Pretty much summarizes the severe traumas that define the essence of our trade.
And sometimes, the answer to critical bleeding is to give blood.
We are grateful to our colleagues at Sydney HEMS, who advise: “blood is provided to transfuse patients with life-threatening bleeding after meticulous attention to hemorrhage control.”
Auckland HEMS is poised to begin providing prehospital blood as part of our bundle of critical clinical interventions. We are fortunate to collaborate with the New Zealand Blood Service and with our local District Health Board to provide this service. http://www.nzblood.co.nz
Herein, please find our training video. We welcome your feedback.
Our draft Blood SOP is undergoing usability testing with our clinical teams. Once finalized, we will share this for FOAM.
This is an unsystematic review of the current literature. A few themes are emerging:
Pretrauma Center Red Blood Cell Transfusion Is Associated With Reduced Mortality and Coagulopathy in Severely Injured Patients With Blunt Trauma
Prehospital blood transfusion in the en route management of severe combat trauma: a matched cohort study
Initial UK experience of prehospital blood transfusion in combat casualties
The effects of prehospital plasma on patients with injury: a prehospital plasma resuscitation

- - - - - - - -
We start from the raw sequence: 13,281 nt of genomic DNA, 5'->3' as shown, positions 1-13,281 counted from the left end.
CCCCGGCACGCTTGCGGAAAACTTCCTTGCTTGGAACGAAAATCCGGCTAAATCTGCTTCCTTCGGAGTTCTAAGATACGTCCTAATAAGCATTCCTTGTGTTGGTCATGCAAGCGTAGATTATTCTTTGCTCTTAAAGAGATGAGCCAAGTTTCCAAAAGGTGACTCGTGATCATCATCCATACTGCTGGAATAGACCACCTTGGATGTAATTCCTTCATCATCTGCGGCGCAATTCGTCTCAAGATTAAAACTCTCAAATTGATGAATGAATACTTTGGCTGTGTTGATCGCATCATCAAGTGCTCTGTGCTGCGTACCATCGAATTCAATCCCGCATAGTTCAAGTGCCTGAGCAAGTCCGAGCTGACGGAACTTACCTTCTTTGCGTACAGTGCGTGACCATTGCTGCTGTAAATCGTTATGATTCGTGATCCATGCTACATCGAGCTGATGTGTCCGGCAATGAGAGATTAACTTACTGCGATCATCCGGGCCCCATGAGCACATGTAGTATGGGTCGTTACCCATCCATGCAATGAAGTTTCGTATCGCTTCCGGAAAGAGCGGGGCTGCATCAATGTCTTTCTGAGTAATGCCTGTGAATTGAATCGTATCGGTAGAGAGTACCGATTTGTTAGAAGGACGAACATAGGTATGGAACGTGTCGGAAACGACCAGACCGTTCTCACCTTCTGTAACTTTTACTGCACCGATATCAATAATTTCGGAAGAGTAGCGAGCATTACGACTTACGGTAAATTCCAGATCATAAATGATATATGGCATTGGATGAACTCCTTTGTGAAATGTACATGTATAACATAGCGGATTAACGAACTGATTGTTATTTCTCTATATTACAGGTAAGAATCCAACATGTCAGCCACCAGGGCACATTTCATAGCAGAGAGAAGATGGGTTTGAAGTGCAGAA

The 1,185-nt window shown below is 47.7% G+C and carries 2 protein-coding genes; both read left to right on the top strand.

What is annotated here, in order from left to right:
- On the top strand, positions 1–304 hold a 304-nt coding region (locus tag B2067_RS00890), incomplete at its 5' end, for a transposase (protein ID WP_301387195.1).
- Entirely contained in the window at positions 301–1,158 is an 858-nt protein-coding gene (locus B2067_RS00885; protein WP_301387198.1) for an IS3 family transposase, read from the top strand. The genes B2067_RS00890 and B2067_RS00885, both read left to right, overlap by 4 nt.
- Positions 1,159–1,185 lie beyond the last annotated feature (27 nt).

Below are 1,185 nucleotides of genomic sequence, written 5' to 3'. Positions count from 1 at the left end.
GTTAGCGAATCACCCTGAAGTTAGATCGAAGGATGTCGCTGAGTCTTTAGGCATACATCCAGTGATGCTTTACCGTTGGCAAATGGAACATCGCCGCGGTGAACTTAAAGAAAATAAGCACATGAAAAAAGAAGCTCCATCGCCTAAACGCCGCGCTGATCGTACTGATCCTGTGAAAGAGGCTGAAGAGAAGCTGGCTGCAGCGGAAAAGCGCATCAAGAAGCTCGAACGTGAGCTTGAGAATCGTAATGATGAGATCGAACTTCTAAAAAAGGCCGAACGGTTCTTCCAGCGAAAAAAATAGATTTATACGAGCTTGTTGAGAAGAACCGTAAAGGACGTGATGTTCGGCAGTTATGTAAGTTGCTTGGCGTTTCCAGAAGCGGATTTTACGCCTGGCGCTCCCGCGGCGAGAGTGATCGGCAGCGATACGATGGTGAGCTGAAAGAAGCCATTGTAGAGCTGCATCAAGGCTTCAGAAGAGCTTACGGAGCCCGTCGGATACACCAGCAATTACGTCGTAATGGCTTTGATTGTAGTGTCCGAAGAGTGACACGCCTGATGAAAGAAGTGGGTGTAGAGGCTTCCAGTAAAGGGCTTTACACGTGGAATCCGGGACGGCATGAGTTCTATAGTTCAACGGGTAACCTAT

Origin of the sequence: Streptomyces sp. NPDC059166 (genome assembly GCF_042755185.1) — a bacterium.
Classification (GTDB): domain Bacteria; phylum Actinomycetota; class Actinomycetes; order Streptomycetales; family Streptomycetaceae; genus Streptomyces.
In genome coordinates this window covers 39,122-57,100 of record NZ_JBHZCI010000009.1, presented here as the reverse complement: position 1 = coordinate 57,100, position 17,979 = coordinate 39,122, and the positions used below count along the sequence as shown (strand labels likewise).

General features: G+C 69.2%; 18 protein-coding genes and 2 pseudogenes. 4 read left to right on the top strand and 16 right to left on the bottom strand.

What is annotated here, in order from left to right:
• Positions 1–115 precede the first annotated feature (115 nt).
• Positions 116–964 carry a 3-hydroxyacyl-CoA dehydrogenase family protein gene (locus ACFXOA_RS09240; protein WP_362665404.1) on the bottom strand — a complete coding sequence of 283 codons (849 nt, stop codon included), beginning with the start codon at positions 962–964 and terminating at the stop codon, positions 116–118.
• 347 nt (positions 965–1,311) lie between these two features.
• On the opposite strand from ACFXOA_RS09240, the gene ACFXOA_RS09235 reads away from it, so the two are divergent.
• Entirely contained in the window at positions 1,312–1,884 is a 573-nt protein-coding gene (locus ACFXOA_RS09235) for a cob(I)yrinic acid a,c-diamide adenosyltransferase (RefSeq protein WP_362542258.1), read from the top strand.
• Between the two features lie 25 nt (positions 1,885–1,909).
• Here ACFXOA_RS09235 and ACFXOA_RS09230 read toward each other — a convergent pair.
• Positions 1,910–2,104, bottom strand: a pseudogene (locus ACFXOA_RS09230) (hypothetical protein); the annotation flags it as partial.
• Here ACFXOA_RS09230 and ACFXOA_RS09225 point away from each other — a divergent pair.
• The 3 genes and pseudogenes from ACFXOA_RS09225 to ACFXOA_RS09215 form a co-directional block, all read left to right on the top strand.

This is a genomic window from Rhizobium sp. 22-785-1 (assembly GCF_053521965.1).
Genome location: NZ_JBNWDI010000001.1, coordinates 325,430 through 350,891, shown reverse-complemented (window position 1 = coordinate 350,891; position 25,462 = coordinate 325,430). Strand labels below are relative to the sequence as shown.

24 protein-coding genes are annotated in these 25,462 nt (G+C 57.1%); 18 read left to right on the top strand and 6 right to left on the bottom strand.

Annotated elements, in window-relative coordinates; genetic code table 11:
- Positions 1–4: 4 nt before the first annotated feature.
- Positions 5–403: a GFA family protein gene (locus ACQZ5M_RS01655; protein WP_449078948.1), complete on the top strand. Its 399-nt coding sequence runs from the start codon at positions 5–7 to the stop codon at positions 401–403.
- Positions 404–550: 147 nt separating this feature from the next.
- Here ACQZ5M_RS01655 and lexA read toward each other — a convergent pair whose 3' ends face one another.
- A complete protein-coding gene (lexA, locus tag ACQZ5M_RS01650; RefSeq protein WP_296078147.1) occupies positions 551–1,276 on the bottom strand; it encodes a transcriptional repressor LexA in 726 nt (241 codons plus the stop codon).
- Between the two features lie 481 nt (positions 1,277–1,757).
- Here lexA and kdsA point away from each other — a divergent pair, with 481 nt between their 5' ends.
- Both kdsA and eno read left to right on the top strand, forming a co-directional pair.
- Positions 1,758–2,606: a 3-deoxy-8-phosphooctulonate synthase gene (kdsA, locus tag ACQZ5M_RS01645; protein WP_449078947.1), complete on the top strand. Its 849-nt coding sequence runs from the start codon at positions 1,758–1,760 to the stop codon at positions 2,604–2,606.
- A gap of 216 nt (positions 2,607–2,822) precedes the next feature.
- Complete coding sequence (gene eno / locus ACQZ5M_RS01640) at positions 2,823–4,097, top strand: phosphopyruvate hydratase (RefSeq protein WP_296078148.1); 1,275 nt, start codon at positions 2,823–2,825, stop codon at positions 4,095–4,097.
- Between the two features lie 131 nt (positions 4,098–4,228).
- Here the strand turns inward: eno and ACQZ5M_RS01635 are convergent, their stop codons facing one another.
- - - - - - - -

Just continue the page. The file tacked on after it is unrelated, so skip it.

The feasibility of civilian prehospital trauma teams carrying and administering packed red blood cells
Prehospital Transfusion of Plasma and Red Blood Cells in Trauma Patients
Emergency whole-blood use in the field: a simplified protocol for collection and transfusion
Blood Far Forward–a whole blood research and training program for austere environments
Australian Patient Blood Management Guidelines
…and for simulation purposes, here is a blunt force trauma scenario:
An unidentified surfer discovers the hazards of being caught inside at a notoriously shallow reefbreak during the biggest swell in two years..
“Whole blood is what they bleed, whole blood is what they need”
Thanks for sharing, look forward to the SOP.
Are any Australia & NZ services signing up with the HURTregistry.org – basically a big FOAMeed map of what haemostatic agents carried by which service. If nothing else, it
is good PR.